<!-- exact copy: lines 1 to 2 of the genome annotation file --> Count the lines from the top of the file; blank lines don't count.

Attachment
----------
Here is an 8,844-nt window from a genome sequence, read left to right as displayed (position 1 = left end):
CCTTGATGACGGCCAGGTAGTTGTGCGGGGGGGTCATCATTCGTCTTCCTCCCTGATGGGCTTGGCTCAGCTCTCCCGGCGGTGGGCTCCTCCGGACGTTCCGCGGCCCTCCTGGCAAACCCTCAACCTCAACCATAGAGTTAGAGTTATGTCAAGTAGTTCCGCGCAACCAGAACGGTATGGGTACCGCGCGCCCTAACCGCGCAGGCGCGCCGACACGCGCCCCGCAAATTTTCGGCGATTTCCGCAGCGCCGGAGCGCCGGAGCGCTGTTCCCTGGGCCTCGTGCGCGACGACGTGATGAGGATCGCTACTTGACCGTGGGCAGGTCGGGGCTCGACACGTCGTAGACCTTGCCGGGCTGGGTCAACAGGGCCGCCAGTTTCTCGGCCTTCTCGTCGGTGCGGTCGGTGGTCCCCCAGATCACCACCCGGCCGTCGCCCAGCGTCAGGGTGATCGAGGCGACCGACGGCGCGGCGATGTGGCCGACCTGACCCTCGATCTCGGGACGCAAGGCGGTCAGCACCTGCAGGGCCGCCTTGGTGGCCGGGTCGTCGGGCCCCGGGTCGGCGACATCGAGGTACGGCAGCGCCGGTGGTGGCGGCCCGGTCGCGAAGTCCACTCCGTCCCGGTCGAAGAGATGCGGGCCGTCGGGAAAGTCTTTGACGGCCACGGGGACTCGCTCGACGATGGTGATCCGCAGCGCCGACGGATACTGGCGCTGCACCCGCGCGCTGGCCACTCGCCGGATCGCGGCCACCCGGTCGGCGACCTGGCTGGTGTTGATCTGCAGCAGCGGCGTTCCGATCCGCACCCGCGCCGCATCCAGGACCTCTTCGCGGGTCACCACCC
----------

Here is an 8,844-nt window from a genome sequence, read left to right as displayed (position 1 = left end):
CCTTGATGACGGCCAGGTAGTTGTGCGGGGGGGTCATCATTCGTCTTCCTCCCTGATGGGCTTGGCTCAGCTCTCCCGGCGGTGGGCTCCTCCGGACGTTCCGCGGCCCTCCTGGCAAACCCTCAACCTCAACCATAGAGTTAGAGTTATGTCAAGTAGTTCCGCGCAACCAGAACGGTATGGGTACCGCGCGCCCTAACCGCGCAGGCGCGCCGACACGCGCCCCGCAAATTTTCGGCGATTTCCGCAGCGCCGGAGCGCCGGAGCGCTGTTCCCTGGGCCTCGTGCGCGACGACGTGATGAGGATCGCTACTTGACCGTGGGCAGGTCGGGGCTCGACACGTCGTAGACCTTGCCGGGCTGGGTCAACAGGGCCGCCAGTTTCTCGGCCTTCTCGTCGGTGCGGTCGGTGGTCCCCCAGATCACCACCCGGCCGTCGCCCAGCGTCAGGGTGATCGAGGCGACCGACGGCGCGGCGATGTGGCCGACCTGACCCTCGATCTCGGGACGCAAGGCGGTCAGCACCTGCAGGGCCGCCTTGGTGGCCGGGTCGTCGGGCCCCGGGTCGGCGACATCGAGGTACGGCAGCGCCGGTGGTGGCGGCCCGGTCGCGAAGTCCACTCCGTCCCGGTCGAAGAGATGCGGGCCGTCGGGAAAGTCTTTGACGGCCACGGGGACTCGCTCGACGATGGTGATCCGCAGCGCCGACGGATACTGGCGCTGCACCCGCGCGCTGGCCACTCGCCGGATCGCGGCCACCCGGTCGGCGACCTGGCTGGTGTTGATCTGCAGCAGCGGCGTTCCGATCCGCACCCGCGCCGCATCCAGGACCTCTTCGCGGGTCACCACCC